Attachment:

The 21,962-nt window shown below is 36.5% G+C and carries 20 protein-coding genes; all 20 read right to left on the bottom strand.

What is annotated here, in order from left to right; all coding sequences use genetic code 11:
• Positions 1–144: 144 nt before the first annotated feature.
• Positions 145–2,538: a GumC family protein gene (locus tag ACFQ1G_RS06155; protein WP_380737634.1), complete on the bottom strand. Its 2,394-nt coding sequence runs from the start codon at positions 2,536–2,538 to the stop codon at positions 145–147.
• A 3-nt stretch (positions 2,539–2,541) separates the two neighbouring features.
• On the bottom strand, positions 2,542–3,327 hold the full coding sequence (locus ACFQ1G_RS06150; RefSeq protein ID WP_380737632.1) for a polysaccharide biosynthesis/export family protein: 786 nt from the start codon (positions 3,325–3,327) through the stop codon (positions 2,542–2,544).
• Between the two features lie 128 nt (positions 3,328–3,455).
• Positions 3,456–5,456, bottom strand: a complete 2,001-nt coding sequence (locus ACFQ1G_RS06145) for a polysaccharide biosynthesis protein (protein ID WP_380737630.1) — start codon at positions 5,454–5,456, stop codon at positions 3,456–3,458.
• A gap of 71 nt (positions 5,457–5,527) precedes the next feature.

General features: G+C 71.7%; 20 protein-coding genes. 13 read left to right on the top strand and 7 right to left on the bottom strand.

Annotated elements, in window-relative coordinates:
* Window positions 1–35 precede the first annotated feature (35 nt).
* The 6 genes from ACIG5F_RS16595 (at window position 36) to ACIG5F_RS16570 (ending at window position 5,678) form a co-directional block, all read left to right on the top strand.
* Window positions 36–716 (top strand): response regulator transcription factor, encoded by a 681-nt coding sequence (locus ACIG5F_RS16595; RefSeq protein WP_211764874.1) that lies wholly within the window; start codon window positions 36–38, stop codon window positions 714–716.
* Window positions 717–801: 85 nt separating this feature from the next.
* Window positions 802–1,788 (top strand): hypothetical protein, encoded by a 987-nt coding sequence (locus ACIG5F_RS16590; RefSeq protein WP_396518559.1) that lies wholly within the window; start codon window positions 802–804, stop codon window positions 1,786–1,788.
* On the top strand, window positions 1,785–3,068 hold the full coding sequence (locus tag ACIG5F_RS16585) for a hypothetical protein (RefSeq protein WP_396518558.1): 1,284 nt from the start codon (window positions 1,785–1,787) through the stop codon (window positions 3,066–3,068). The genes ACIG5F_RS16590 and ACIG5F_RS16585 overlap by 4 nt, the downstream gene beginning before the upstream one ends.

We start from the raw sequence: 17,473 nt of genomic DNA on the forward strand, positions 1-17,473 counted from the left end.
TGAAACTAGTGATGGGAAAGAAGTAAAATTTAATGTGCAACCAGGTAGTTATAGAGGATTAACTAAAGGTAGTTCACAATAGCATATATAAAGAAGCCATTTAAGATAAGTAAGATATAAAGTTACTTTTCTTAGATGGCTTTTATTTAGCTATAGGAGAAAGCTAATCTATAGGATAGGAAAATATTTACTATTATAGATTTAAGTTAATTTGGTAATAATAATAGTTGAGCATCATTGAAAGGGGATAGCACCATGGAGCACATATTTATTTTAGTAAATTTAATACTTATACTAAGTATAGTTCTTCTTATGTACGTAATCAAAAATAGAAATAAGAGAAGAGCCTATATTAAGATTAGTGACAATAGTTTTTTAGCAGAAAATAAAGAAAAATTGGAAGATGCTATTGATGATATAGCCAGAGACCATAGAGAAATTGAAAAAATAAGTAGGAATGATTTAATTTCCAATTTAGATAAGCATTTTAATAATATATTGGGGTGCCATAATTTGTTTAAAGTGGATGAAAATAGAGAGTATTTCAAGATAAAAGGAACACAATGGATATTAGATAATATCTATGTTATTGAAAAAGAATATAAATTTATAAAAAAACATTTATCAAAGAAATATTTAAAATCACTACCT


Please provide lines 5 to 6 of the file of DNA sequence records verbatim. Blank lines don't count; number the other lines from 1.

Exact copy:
• A 3-nt stretch (positions 2,539–2,541) separates the two neighbouring features.
• On the bottom strand, positions 2,542–3,327 hold the full coding sequence (locus ACFQ1G_RS06150; RefSeq protein ID WP_380737632.1) for a polysaccharide biosynthesis/export family protein: 786 nt from the start codon (positions 3,325–3,327) through the stop codon (positions 2,542–2,544).